• Inflation, rising oil prices, Russian/Ukrainian war, potential recession, increasing rise in delinquency and charge offs, declining stock market values and lack of leadership in Washington [are issues of concern].
  • Inflation will continue to cause significant uncertainty in the marketplace.
  • Overall, the economy appears to be headed in the wrong direction. Inflation is too high, labor market participation is too low, labor wages are increasing too rapidly (but not fast enough to keep up with inflation) and the Consumer Financial Protection Bureau is creating an adversarial relationship with the industry. Too many negatives outweigh the positives of the economy.  
  • The Biden administration is making decisions that are negatively impacting our membership and thereby causing us to anticipate a declining financial market overall. I do not anticipate any relief from this administration.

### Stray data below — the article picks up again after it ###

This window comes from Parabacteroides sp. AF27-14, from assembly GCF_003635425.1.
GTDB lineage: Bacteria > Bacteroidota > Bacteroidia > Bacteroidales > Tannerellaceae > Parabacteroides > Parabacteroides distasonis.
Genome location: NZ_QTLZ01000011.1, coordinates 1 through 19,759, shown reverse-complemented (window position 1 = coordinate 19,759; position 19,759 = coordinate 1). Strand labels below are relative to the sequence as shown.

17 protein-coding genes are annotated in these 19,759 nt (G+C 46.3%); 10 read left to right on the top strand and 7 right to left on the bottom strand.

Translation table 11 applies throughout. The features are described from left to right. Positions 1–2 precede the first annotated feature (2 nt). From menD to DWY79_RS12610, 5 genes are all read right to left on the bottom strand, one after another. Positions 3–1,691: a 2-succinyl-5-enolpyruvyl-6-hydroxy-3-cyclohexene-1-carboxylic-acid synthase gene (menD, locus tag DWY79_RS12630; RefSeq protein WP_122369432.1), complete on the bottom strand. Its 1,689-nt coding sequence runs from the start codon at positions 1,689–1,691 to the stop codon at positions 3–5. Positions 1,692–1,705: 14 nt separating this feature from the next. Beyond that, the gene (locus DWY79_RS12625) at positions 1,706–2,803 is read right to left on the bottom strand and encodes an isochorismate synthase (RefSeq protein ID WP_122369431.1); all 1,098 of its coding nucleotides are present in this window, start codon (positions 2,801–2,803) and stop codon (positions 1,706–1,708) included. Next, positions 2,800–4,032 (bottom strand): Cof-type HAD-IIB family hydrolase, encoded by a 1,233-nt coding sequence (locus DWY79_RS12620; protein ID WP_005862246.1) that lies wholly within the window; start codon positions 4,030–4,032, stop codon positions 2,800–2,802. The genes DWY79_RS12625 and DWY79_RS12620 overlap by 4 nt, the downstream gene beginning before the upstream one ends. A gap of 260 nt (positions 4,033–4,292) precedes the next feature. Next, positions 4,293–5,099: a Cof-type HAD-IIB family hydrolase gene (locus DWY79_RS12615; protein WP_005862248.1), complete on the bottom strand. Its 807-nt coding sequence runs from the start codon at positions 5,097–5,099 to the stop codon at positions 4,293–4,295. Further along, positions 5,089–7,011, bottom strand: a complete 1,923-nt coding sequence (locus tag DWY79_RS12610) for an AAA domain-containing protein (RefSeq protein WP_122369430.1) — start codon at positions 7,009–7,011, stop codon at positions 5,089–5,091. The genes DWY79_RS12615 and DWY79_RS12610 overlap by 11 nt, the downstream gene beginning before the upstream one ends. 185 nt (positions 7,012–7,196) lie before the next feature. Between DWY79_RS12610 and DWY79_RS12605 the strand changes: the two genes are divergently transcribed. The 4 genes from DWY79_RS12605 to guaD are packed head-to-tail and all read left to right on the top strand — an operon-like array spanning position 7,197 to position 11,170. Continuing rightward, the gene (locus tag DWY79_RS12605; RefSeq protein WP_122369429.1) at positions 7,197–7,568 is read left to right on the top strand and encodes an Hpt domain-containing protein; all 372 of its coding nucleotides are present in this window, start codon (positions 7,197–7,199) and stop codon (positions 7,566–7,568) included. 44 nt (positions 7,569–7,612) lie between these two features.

• We are preparing for a slowdown in loan volume as interest rates rise. We also anticipate a decrease in commercial and residential real estate values due to the slowdown in investor demand.
Historical Data

Historical data can be downloaded dating back to March 2017. For the definitions, see data definitions.

NOTE: The following series were discontinued in May 2020: volume of core deposits, cost of funds, non-interest income and net interest margin.

Questions regarding the Banking Conditions Survey can be addressed to Emily Kerr at emily.kerr@dal.frb.org.